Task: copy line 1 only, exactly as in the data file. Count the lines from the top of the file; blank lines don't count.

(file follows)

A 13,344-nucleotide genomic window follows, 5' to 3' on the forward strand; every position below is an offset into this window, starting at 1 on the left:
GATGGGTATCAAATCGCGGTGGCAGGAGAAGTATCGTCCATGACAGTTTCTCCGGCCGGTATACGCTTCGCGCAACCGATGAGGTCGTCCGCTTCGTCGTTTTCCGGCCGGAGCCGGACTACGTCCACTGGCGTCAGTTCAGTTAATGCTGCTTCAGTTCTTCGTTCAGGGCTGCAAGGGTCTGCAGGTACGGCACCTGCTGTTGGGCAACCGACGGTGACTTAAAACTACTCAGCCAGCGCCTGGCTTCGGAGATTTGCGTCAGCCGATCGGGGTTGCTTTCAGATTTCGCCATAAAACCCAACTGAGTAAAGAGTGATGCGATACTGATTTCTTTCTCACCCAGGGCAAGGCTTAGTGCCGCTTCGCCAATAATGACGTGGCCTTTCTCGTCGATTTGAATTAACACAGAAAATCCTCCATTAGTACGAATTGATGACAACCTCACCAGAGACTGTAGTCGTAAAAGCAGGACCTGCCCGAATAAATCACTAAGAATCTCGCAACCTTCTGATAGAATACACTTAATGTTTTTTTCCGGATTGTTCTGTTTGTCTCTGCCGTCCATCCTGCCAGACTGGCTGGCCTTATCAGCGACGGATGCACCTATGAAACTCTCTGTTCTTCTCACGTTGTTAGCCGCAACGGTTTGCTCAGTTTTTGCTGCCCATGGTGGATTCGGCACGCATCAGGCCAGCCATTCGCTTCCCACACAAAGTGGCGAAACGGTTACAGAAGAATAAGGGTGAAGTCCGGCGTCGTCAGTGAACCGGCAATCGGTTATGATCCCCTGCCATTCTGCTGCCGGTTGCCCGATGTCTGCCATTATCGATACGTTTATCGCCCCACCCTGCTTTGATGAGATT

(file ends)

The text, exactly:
A 13,344-nucleotide genomic window follows, 5' to 3' on the forward strand; every position below is an offset into this window, starting at 1 on the left: